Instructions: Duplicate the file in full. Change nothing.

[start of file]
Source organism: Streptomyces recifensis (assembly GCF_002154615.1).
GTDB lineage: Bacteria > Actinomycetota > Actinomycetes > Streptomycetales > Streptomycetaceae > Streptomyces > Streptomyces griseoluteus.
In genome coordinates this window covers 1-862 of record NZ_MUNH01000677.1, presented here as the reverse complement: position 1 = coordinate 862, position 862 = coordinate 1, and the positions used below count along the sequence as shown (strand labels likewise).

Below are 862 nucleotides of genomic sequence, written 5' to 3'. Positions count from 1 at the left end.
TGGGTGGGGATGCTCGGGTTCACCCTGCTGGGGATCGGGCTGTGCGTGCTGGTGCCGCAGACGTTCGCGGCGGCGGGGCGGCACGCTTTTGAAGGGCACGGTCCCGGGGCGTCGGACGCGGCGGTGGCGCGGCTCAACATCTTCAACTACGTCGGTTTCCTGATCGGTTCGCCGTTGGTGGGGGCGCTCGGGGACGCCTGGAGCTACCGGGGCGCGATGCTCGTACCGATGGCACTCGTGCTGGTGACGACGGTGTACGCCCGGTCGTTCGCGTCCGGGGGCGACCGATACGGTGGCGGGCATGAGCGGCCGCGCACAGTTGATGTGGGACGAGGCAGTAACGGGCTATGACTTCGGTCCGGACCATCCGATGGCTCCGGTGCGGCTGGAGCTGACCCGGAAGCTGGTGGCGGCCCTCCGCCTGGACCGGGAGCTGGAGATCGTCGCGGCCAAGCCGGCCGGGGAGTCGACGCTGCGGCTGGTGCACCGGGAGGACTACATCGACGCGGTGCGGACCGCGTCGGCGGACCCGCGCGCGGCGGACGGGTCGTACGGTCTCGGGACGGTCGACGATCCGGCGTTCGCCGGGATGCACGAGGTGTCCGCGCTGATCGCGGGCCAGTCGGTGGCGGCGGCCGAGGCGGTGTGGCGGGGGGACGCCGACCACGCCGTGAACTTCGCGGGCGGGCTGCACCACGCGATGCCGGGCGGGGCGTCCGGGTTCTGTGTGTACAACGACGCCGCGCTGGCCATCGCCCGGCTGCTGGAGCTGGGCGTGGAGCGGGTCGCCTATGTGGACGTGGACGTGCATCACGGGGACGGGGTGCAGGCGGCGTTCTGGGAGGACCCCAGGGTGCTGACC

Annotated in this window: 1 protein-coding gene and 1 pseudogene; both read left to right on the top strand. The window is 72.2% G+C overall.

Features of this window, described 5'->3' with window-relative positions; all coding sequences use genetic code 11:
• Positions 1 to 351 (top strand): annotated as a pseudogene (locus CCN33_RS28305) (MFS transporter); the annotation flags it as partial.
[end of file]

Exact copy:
Source organism: Streptomyces recifensis (assembly GCF_002154615.1).
GTDB lineage: Bacteria > Actinomycetota > Actinomycetes > Streptomycetales > Streptomycetaceae > Streptomyces > Streptomyces griseoluteus.
In genome coordinates this window covers 1-862 of record NZ_MUNH01000677.1, presented here as the reverse complement: position 1 = coordinate 862, position 862 = coordinate 1, and the positions used below count along the sequence as shown (strand labels likewise).

Below are 862 nucleotides of genomic sequence, written 5' to 3'. Positions count from 1 at the left end.
TGGGTGGGGATGCTCGGGTTCACCCTGCTGGGGATCGGGCTGTGCGTGCTGGTGCCGCAGACGTTCGCGGCGGCGGGGCGGCACGCTTTTGAAGGGCACGGTCCCGGGGCGTCGGACGCGGCGGTGGCGCGGCTCAACATCTTCAACTACGTCGGTTTCCTGATCGGTTCGCCGTTGGTGGGGGCGCTCGGGGACGCCTGGAGCTACCGGGGCGCGATGCTCGTACCGATGGCACTCGTGCTGGTGACGACGGTGTACGCCCGGTCGTTCGCGTCCGGGGGCGACCGATACGGTGGCGGGCATGAGCGGCCGCGCACAGTTGATGTGGGACGAGGCAGTAACGGGCTATGACTTCGGTCCGGACCATCCGATGGCTCCGGTGCGGCTGGAGCTGACCCGGAAGCTGGTGGCGGCCCTCCGCCTGGACCGGGAGCTGGAGATCGTCGCGGCCAAGCCGGCCGGGGAGTCGACGCTGCGGCTGGTGCACCGGGAGGACTACATCGACGCGGTGCGGACCGCGTCGGCGGACCCGCGCGCGGCGGACGGGTCGTACGGTCTCGGGACGGTCGACGATCCGGCGTTCGCCGGGATGCACGAGGTGTCCGCGCTGATCGCGGGCCAGTCGGTGGCGGCGGCCGAGGCGGTGTGGCGGGGGGACGCCGACCACGCCGTGAACTTCGCGGGCGGGCTGCACCACGCGATGCCGGGCGGGGCGTCCGGGTTCTGTGTGTACAACGACGCCGCGCTGGCCATCGCCCGGCTGCTGGAGCTGGGCGTGGAGCGGGTCGCCTATGTGGACGTGGACGTGCATCACGGGGACGGGGTGCAGGCGGCGTTCTGGGAGGACCCCAGGGTGCTGACC

Annotated in this window: 1 protein-coding gene and 1 pseudogene; both read left to right on the top strand. The window is 72.2% G+C overall.

Features of this window, described 5'->3' with window-relative positions; all coding sequences use genetic code 11:
• Positions 1 to 351 (top strand): annotated as a pseudogene (locus CCN33_RS28305) (MFS transporter); the annotation flags it as partial.